Hammer Lane, Vines Cross, East Sussex, 3 March
2004 - an illegal site visit by Wealden District Council officers ended
Kruschandl threatening to effect a citizen's arrest. Geoff Johnson,
a solicitor for this allegedly corrupt council was present and when
challenged could not produce the necessary documentation. The whole
episode was captured on video. The council officers scurried off without
entering the site, as witnessed by the attending police officer (seen in
this picture) who did absolutely nothing, despite being apprised of a
criminal offence in operation.
was at the scene of other illegal site visits, hand-cuffs in evidence.
He was already a thorn in Wealden's side as a WAG
petitioner from 1997. Soon after Mr Kruschandl made it plain that he was
prepared to make citizens arrests, he was charged with a sexual offence,
the aim being to discredit the dissident activist, allegedly.
is claimed that the Sussex Police told the claimant or her mother to
hide any evidence that was inconvenient to the sexual claim. This the
claimant's mother did, hiding her work diary in her loft our of sight of
any investigation officers. The CPS then accelerated the trial to
February 2006, to get in before March 2006 when new medical evidence
would have been available to show a jury that the evidence of Dr
Melanie Liebenberg was misguided at best and fraudulent at worst. It
is alleged that the CPS chose Hove Crown Court for the trial and Cedric
Joseph as the Judge most likely to conduct his court in a manner
befitting a conviction, despite the requirements of Article
6 as to fairness. The work diary entries demonstrate that there was
no opportunity as claimed, for Kruschandl to have committed the acts he
was accused of. In summing up Judge Cedric Joseph was so confused as to
the evidence, that he told the Jury that this diary belonged to the
defendant and that his evidence on this diary was of no value. That was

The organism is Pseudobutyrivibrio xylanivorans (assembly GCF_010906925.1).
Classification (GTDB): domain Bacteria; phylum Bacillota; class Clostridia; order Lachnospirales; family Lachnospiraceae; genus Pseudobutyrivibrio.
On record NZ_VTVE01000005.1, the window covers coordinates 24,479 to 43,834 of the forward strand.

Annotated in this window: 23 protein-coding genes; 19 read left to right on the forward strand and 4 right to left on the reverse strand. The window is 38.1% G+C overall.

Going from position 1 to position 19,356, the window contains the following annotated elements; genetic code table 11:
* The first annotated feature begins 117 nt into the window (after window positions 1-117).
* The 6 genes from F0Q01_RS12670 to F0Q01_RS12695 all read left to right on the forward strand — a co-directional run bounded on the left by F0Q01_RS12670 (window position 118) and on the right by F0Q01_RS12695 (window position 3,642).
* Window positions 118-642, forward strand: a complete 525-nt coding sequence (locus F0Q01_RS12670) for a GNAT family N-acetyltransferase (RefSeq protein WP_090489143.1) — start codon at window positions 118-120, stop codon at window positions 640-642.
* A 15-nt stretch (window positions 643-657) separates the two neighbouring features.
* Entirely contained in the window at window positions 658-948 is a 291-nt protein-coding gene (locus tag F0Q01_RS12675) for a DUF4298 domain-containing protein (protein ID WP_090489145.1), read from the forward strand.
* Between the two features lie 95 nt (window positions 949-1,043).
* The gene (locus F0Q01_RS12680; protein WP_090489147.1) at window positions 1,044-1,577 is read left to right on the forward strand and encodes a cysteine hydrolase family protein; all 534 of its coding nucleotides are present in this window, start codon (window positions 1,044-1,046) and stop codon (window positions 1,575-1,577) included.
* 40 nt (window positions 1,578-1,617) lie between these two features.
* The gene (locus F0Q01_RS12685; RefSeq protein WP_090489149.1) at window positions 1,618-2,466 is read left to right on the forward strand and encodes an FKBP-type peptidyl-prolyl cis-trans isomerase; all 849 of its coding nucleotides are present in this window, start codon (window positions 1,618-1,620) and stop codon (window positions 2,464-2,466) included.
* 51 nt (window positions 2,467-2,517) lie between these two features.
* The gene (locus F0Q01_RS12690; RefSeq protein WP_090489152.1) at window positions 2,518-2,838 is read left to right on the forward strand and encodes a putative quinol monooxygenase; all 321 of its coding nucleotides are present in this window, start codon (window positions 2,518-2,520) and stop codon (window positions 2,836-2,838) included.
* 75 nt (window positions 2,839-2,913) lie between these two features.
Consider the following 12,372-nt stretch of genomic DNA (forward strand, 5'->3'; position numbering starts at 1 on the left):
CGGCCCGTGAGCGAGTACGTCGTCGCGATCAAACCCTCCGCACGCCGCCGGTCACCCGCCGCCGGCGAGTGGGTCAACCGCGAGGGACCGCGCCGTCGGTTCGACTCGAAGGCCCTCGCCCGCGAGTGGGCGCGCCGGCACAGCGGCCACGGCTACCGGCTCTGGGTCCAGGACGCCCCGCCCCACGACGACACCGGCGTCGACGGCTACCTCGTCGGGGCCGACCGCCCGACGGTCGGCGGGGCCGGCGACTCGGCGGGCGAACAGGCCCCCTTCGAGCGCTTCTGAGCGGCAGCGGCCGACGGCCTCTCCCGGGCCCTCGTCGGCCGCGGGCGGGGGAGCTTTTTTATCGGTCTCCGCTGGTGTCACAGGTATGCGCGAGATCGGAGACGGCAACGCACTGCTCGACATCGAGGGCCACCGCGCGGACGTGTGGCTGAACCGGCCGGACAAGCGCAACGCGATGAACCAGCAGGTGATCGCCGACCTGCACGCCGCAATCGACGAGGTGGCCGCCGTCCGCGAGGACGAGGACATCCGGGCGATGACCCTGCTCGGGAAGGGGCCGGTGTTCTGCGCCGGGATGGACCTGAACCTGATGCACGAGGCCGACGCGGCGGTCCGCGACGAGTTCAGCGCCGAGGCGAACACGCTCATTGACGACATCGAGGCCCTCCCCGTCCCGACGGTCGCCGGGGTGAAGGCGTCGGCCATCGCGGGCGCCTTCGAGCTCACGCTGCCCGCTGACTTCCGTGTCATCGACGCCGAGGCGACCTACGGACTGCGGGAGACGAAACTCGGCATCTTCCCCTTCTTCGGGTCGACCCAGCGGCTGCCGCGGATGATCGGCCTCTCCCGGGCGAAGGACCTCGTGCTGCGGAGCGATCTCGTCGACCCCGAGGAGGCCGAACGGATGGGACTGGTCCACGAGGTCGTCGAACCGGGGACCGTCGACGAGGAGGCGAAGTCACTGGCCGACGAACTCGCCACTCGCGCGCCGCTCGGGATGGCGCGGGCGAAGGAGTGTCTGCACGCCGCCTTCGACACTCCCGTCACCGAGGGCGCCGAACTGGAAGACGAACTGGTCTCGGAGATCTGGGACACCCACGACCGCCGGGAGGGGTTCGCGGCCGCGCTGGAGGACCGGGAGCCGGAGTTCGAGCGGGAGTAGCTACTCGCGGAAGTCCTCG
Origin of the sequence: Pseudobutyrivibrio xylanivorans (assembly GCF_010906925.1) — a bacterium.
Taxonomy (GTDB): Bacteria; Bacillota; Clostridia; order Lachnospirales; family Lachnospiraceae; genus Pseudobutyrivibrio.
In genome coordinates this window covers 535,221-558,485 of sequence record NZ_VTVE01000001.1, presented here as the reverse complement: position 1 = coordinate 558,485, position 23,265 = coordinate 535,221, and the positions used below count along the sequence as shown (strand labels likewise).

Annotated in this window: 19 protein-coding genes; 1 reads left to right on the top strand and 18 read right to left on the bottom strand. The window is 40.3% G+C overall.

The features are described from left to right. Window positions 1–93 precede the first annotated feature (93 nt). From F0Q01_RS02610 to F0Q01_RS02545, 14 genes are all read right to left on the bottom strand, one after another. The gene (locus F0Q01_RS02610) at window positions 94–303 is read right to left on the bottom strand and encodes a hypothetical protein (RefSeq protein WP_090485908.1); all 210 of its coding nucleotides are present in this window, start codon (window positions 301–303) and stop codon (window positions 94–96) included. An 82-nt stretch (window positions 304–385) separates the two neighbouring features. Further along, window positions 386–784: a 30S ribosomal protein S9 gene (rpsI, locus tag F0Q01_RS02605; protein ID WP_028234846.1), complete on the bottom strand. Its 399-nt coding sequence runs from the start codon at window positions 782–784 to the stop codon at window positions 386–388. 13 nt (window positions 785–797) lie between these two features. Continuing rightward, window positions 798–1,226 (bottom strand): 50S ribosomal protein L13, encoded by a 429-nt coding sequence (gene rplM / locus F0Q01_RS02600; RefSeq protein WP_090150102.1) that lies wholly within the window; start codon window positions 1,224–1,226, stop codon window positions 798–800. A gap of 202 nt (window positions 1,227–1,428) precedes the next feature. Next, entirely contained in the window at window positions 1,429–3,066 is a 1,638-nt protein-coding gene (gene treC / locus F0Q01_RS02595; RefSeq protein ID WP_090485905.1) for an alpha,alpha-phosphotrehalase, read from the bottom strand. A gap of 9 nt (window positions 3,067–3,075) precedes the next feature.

not the case of course. It was not his diary and the dates therein,
which he confirmed in the dock were reasonable, showed that he was not
with the claimant as she had claimed. The CCRC have not yet looked at
this new evidence, nor the matter of virginity. Kruschandl was charged
with penetration, not once, but 30-40 times according to Judge Joseph -
and yet the girl's hymen was tightly closed and could not be opened with
labial traction. This was noted by Doctor Liebenberg, but having noticed
this contradiction in evidence, she did not then follow up correctly
with a colposcope and measurements to confirm the virginity finding. It
is alleged that she kept quiet on this because she knew that that
revelation would mean the Mr Kruschandl could not be charged. She was
thus not an independent witness, but working for the prosecution to
obtain a wrongful conviction. We wonder what Melanie has to say about
that? Please help us out here Dr Liebenberg, why did you not measure the
complainant internally, or did you do so and then conceal the evidence?
We will do our best to grant you immunity from prosecution. It might
assist if you know that the defendant has confirmed to us that he will
not sue you in the civil courts, if you might be minded to help correct
Sussex Police boss - Thursday, 16 February 2006
The new boss of Sussex Police has admitted he thinks some form of
policing shake-up is "highly likely" in the South East.
Constable Joe Edwards takes up his new post on Friday. His
promotion comes at a time when Home Office proposals are being considered
which could see Sussex Police merged with neighbouring forces.
Edwards said he believed "some new alliance" with colleagues in
Hampshire, Kent or Surrey could be a good thing.
that's a full merger or a federation of activity and people, I think it's
highly likely," he said. Mr
Edwards was quizzed by BBC South East Today viewers in West
other issues they felt needed addressing.
Constable Joe Edwards
said anti-social behaviour against other people made him angry and was
"why I became a cop". "We've
managed to secure Asbos against a number of people, sometimes they work,
sometimes people will continue their thuggery in defiance of them.
a long prison sentence is the answer [and] we need to secure harder
evidence of offences."
the subject of new licensing hours and their impact on alcohol-related
crime, he said:
"Our violent crime and disorder associated with
drinking is in decline because we're getting a much stronger partnership
engagement with the business itself."